At an emotional opening night event in a packed Doelen Grand Hall, Vanja Kaludjercic, festival director of the International Film Festival Rotterdam, expressed “her sense of relief and her gratitude” at being able finally to welcome guests “after a three-year wait”. She became festival director in 2020 but her first two editions at the helm, including the 50th anniversary, happened online.
These, she acknowledged, were “three years that actually changed the world as we knew [it]; three years that took a toll on all of us.”
During the pandemic, “Cinema may not have looked like something too important, especially in the darkest of those hours, and yet exactly in those moments of desolation or loneliness, all of us were yearning for this communal space that we were taking for granted.”
Kaludjercic was speaking before the world premiere of the opening night film, Henrik Martin Dahlsbakken’s Munch, a biopic of Norwegian artist Edvard Munch. Produced by The Film Company and sold by Viaplay, the experimental film is set in various periods (including an interlude in a contemporary drum and base club in Berlin), with several actors playing Munch at different periods of his life and with a team of screenwriters.
“The film took us all by surprise,” said Kaludjercic. “We have of course seen many biopics but nothing quite like this one, about Norway’s most widely-known modern artist. He gave the world an image that everybody here is familiar with, ‘The Scream’. Few other encapsulate [so well] the experience of the 20th century, an experience of existential alienation and angst. As the last years, between Covid-19 and now the war in Ukraine, have shown us, the fear hasn’t ended with the turn of the century.”
In a wide-ranging speech, Kaludjercic also invoked the memory of IFFR’s maverick founder, Hubert Bals, but acknowledged the festival has changed dramatically since Bals launched it 52 years ago.
“When Hubert Bals founded this festival in 1972, he had a very clear idea of what the festival should be…his goal was to be critical and challenge the status quo,” she noted, going on to speak of her own desire for IFFR to show films that “rip away the rug from under our feet.”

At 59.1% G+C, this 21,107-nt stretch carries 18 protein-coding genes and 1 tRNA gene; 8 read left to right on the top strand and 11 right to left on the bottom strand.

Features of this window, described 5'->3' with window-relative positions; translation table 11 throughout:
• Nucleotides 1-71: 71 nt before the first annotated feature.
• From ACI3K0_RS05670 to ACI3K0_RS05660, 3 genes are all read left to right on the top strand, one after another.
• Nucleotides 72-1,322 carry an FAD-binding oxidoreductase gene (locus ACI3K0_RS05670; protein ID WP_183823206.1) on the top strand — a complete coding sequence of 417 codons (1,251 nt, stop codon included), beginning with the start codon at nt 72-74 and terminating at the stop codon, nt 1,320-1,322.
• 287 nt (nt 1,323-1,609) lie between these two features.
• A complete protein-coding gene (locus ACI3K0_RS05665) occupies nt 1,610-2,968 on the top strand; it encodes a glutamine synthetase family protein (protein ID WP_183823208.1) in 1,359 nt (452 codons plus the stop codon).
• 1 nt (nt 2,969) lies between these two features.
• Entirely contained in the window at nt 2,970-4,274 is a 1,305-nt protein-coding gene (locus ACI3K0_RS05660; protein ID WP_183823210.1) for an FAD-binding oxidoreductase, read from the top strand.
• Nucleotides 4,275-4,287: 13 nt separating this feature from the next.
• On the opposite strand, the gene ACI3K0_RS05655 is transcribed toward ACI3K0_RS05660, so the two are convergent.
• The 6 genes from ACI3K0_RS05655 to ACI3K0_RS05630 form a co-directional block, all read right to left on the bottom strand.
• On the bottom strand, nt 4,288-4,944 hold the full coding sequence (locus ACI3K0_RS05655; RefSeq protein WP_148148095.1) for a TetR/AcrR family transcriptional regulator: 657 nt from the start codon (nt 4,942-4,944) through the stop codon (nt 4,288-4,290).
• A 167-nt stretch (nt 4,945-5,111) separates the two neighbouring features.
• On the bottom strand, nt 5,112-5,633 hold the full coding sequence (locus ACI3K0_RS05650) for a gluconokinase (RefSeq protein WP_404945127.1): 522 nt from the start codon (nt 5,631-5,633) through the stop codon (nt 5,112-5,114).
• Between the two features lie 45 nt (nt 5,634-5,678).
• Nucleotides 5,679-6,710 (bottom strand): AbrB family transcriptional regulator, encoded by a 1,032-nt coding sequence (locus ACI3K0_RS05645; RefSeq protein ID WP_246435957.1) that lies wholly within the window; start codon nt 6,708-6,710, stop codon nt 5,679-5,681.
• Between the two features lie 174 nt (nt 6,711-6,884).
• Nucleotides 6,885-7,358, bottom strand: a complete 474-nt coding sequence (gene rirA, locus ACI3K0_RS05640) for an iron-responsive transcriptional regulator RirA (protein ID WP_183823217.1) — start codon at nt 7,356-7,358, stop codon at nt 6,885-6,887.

Kaludjercic referred to Bals’ desire to use the festival as a showcase for films from countries whose cinematic work “is not widely seen or distributed”.
“Fifty years later, we can confidently say that this dream had come true…the legacy of Huub Bals lives on.”
IFFR has ballooned in size since Bals started it as an intimate, auteur-driven event. “Festivals today are something completely different from what they were half a century ago,” the festival director said. “The programmers and I asked ourselves if, 50 years later, IFFR is questioning and challenging the world. We have to look again at the world and wonder what kind of consensus defines the cinema today…we had to look anew at what it actually means to be subversive today.”
One part of this is to “look where others do not look and go where others do not go”.
Kaludjercic said IFFR was determined to showcase films from “countries like Japan which these days, in spite of its massive and varied annual production, is often absent from international film festivals.”
Japanese titles in selection this year include the international premiere of Morii Yusuke’s directorial debut Amiko, about a young child; the European premiere of Miki Satoshi’s Convenience Story, a focus on visionary animator, Yuasa Masaaki, and the world premiere in Big Screen Competition of Sakamoto Junji’s Okiku And The World.
IFFR is also showing “blockbusters from Egypt and Indonesia”.
Over the last year, the festival director has overseen a restructuring of IFFR personnel. She paid tribute to the current staff, “the amazing group of individuals who have come together to create this festival”.
“We need cinema more than ever. The communal experience of watching a film together on a big screen is something that is irreplaceable. A festival like IFFR is an amplification of that. You could even say a visit to IFFR is like entering an agora, a place where during 12 days, a plurality of voices come together to share common ground,” Kaludjercic concluded.
Dignitaries in attendance included Rotterdam mayor Ahmed Aboutaleb, Norwegian ambassador to the Netherlands, Bård Ivar Svendsen, the Rotterdam alderman of culture Said Kasmi and the CEO of the Norwegian Film Institute Kjersti Mo.
Among other guests at the Doelen screening and sprawling party afterwards were Drop Dead Fred director Ate De Jong and Jeanine Hage, director of the CoBo Fund.
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